After successfully picking the apple from the tree, I did a happy dance all the way into the house (yeah, I know) then gently placed the apple in the refrigerator fruit/veggie drawer where it sat undisturbed for a couple of weeks. Okay, I did sneak into the refrigerator every few days or so to pick it up and admire it – being my first homegrown apple and all. The natural next step… slice the pretty little apple into, well, bite size pieces and chow down. To our surprise, the little gem tasted pretty good. As far as this year’s harvest, it’s hard to say if we’ll have more than one apple. All I know is last year, my Golden Dorsett Apple had just a couple of flower clusters. This year, the tree is simply covered with flowers!
For the rest of my orchard, most of my other fruit trees flowers have gone down for the count and as a result, teeny tiny fruit have begun to emerge.
Here’s the run down of our trees with fruit (as she says with school girlish excitement – I know… I’m easily humored)…
This tree has about eight or so fuzzy fruit! I’m so pleased with the volume of fruit on this tree, but more than likely I’ll thin out most of the fruit to ensure the tree’s energy remains focused on growth (roots, branches, etc.) rather than on growing tons of fruit. Next year, I can let the tree go crazy growing fruit. Here’s a link if you’d like to check out the details on this fruit tree: http://www.davewilson.com/br40/br40_trees/aprium.html
There is only a couple of fruit on our Flavor Queen Pluot tree. It’s just adorable – it’s about the size of a small pea. Pluots are a cross between a Plum and an Apricot (predominantly plum). The sugar content is high in these fruits, and when ripe, are as sweet as candy. MMMMMMMM. Here’s a link if you want to check it out: http://www.davewilson.com/br40/br40_trees/pluot.html
This tree had a ton more flowers than the Flavor Queen Pluot and I can see dozens of little fruit forming. Again, I may need to thin out fruit.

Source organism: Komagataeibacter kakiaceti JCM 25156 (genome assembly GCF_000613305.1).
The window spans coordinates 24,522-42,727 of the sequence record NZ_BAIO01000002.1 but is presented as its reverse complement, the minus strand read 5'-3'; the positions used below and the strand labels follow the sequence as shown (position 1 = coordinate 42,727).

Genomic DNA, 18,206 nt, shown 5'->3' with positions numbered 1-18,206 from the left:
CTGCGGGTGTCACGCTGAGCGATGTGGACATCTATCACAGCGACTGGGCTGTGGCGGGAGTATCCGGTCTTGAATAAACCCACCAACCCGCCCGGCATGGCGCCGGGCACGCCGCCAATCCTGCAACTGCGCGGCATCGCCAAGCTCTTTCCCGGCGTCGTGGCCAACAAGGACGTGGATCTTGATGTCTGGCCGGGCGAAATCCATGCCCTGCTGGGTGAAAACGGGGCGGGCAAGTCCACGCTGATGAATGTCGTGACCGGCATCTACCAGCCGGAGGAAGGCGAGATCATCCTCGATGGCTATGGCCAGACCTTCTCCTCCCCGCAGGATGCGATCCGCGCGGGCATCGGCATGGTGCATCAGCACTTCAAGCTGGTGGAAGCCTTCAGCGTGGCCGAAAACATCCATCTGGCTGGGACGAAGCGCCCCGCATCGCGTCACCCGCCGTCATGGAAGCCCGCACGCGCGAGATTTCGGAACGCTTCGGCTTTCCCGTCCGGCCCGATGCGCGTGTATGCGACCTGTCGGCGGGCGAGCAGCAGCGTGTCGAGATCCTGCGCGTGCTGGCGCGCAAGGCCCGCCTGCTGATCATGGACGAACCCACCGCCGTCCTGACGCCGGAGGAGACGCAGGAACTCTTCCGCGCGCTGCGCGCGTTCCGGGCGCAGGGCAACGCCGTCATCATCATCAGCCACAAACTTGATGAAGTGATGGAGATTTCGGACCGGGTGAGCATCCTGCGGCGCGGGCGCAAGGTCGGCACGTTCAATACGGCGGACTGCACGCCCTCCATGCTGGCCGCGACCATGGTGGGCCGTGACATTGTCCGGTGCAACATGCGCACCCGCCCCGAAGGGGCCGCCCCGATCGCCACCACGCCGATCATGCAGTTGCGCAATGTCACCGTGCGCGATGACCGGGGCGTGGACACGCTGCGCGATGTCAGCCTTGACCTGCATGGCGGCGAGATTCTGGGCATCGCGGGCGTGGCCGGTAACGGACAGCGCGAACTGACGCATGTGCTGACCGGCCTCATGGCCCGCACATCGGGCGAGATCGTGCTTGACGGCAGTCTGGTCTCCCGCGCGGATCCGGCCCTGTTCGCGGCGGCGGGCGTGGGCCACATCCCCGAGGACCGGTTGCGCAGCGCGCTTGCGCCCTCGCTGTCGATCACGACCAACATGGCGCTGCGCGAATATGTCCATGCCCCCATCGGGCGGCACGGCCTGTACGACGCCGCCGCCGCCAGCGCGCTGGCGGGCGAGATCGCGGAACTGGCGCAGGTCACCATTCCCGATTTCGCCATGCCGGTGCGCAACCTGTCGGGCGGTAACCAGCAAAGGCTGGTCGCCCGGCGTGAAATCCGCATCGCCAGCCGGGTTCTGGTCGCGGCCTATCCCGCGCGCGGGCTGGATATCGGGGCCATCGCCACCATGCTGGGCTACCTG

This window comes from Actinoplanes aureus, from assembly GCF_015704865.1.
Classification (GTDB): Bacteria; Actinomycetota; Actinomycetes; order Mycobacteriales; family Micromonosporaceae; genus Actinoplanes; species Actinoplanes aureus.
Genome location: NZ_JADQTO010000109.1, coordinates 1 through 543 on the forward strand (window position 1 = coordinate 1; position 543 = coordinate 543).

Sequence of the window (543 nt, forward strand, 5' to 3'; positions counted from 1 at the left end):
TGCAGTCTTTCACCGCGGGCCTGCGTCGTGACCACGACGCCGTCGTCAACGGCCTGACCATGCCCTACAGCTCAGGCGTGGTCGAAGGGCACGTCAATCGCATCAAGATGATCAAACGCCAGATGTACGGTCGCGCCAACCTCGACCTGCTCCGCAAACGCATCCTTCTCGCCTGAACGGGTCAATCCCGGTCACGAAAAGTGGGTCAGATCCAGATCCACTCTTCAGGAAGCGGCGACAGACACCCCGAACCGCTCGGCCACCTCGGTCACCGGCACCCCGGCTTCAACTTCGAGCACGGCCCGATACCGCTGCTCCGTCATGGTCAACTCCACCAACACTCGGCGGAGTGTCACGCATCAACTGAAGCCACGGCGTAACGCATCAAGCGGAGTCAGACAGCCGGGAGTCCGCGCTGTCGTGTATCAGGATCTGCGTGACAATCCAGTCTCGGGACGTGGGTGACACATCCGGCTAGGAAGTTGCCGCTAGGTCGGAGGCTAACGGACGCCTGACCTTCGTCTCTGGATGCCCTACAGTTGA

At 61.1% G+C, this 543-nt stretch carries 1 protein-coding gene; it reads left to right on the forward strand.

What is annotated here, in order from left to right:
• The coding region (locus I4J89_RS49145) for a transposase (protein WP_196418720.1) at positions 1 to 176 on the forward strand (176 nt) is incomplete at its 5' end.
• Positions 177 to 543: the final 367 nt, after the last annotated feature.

The May Pride Peach is one of the grafts on my multi-peach tree. There are a total of four different peach trees grafted onto this one tree – Desert Gold, May Pride, Eva’s Pride and Mid-Pride. Basically the tree is called a 4-in-1 (originally it was only supposed to be a 3-in-1, but we lucked out and received a tree with the extra graft). The May Pride Peach is the only one with fruit (about six fruit total). I may thin the fruit down to only three – we’ll see. Here’s more info: http://www.davewilson.com/br40/br40_trees/peaches.html
My fig is also showing signs of fruit emerging. Last fall, my fig tree had at least a couple dozen fruit on it, but they came so late in the season that when the cold hit, the fruit never grew beyond a couple of inches then became inedible and hard as rocks. I guess my tree is trying to make up for the lost crop 🙂 More info: http://www.davewilson.com/br40/br40_trees/figs.html
I was out briefly watering my trees the other day and discovered that some of my other trees have fruit as well (sorry, no photos yet). My Weeping Santa Rosa Plum, Dorsett Golden Apple, Saturn Peach and Artic Star Nectarine. As for my other fruit trees (Pink Lady Apples, Asian Pears, Almond, Wonderful and Eversweet Pomegranates, Sweet Cherries, and Blenheim Apricot) I’ll have to wait until next year.
Well, it’s about time to sign off, so I’ll leave you with a photo I took at the end of January of a hauntingly beautiful sunset here in Southern Nevada.